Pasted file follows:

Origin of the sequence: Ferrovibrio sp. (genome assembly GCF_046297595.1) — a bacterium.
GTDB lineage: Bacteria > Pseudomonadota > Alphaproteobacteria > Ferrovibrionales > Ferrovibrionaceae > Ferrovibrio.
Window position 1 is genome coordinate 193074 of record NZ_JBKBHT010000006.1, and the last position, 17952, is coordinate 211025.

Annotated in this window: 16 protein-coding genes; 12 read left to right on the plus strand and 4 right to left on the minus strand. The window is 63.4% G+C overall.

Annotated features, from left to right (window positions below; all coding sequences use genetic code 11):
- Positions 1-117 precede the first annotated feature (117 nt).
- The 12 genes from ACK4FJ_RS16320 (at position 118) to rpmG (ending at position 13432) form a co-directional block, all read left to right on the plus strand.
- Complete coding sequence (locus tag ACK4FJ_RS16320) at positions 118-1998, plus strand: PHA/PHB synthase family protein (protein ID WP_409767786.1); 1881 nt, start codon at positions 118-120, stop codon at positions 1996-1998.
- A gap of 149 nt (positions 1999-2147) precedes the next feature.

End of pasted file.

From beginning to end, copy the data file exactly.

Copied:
Origin of the sequence: Ferrovibrio sp. (genome assembly GCF_046297595.1) — a bacterium.
GTDB lineage: Bacteria > Pseudomonadota > Alphaproteobacteria > Ferrovibrionales > Ferrovibrionaceae > Ferrovibrio.
Window position 1 is genome coordinate 193074 of record NZ_JBKBHT010000006.1, and the last position, 17952, is coordinate 211025.

Annotated in this window: 16 protein-coding genes; 12 read left to right on the plus strand and 4 right to left on the minus strand. The window is 63.4% G+C overall.

Annotated features, from left to right (window positions below; all coding sequences use genetic code 11):
- Positions 1-117 precede the first annotated feature (117 nt).
- The 12 genes from ACK4FJ_RS16320 (at position 118) to rpmG (ending at position 13432) form a co-directional block, all read left to right on the plus strand.
- Complete coding sequence (locus tag ACK4FJ_RS16320) at positions 118-1998, plus strand: PHA/PHB synthase family protein (protein ID WP_409767786.1); 1881 nt, start codon at positions 118-120, stop codon at positions 1996-1998.
- A gap of 149 nt (positions 1999-2147) precedes the next feature.